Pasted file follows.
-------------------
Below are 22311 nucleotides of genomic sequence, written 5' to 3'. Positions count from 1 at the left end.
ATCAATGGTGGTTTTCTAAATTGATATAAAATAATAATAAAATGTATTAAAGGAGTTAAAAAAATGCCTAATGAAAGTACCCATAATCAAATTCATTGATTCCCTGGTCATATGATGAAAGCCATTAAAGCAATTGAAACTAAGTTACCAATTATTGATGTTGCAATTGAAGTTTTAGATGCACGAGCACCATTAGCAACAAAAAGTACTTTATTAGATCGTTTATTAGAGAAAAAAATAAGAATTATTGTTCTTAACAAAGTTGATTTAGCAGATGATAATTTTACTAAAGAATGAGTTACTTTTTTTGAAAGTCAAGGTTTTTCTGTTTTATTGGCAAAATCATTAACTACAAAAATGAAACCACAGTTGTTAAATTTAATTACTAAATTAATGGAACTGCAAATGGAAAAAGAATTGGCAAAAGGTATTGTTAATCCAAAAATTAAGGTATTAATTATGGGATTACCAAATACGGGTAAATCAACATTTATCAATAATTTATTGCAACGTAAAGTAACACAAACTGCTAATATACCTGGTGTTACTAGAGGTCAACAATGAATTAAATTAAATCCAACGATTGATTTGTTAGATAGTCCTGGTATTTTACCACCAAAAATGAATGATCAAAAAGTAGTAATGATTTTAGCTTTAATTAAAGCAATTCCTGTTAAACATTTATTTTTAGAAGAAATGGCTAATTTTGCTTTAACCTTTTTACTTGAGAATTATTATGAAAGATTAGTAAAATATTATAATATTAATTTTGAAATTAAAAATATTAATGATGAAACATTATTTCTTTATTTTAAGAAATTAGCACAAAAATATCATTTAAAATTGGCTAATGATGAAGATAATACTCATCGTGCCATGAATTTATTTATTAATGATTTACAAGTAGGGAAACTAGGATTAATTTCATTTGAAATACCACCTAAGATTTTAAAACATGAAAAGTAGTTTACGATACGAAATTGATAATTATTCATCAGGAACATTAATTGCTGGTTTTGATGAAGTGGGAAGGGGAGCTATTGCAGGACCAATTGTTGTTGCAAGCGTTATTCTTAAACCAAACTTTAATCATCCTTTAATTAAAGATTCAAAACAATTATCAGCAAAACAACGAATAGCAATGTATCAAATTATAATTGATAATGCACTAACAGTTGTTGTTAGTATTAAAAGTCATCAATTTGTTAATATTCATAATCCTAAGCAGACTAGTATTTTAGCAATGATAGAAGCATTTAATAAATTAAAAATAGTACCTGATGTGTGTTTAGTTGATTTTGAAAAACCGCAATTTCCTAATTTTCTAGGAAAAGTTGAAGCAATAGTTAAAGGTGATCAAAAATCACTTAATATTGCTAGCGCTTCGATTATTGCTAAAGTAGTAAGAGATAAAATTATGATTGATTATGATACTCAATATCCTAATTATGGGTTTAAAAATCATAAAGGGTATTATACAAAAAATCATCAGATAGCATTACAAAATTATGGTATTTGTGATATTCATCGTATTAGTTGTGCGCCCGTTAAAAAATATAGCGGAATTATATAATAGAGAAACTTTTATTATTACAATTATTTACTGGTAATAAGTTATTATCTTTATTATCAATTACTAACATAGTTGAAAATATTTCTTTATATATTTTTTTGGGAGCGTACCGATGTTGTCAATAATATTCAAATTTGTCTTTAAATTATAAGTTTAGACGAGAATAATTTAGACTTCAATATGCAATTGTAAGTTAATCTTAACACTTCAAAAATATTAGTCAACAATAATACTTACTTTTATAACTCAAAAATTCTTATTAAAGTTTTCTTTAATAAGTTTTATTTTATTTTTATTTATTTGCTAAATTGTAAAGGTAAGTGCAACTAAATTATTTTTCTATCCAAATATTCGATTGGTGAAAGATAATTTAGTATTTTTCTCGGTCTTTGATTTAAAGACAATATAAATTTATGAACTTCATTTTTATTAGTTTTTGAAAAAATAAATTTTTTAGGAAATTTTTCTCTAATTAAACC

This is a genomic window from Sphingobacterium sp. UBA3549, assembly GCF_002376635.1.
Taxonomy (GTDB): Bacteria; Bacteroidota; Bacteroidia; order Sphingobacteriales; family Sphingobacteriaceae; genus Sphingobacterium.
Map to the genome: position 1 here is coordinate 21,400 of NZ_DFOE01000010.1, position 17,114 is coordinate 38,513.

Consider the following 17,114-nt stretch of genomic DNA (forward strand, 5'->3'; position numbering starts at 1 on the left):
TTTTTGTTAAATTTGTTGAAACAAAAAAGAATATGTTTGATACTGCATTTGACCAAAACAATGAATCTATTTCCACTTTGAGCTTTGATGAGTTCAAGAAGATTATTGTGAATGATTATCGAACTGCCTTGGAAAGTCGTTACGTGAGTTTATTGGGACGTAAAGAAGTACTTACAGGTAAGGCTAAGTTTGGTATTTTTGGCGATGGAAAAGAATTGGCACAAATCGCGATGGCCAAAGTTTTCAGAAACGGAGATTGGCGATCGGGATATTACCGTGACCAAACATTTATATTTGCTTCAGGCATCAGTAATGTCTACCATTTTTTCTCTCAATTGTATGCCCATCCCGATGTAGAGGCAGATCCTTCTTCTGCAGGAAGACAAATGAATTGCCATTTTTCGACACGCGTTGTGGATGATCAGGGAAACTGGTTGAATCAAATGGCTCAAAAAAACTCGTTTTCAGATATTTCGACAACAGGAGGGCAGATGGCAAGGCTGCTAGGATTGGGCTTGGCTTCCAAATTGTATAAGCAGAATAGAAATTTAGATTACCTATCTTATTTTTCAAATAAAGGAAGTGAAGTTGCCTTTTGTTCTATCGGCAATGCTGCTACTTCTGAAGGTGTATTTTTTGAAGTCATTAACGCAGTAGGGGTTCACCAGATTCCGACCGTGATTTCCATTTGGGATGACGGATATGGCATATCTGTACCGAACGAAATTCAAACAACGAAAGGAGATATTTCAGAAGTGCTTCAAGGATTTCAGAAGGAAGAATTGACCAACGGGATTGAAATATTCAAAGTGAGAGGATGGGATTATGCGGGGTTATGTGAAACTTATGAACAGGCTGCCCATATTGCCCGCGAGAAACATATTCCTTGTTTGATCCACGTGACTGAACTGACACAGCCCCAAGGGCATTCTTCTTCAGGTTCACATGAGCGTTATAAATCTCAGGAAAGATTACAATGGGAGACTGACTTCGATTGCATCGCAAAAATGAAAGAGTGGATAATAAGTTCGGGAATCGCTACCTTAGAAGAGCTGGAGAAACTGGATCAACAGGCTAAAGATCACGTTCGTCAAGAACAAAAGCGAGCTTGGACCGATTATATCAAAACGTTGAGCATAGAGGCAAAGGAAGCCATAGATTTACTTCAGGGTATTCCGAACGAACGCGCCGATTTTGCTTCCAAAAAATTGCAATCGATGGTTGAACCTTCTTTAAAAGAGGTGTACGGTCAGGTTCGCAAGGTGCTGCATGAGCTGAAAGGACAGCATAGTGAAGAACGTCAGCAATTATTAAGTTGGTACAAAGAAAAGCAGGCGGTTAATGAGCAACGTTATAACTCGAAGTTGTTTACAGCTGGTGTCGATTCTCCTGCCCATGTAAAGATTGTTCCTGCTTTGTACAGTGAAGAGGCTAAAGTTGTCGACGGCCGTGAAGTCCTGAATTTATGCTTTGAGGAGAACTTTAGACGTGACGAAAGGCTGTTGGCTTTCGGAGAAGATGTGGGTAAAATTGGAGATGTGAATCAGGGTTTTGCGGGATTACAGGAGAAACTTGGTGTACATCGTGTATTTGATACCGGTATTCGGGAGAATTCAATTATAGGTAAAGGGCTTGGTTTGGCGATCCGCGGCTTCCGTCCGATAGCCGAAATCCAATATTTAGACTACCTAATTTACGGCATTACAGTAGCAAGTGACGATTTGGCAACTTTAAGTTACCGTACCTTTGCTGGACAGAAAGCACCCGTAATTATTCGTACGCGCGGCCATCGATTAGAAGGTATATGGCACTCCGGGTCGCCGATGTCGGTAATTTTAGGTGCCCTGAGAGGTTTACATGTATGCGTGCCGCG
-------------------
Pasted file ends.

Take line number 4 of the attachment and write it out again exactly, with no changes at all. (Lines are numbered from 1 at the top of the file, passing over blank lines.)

Taxonomy (GTDB): Bacteria; Bacteroidota; Bacteroidia; order Sphingobacteriales; family Sphingobacteriaceae; genus Sphingobacterium.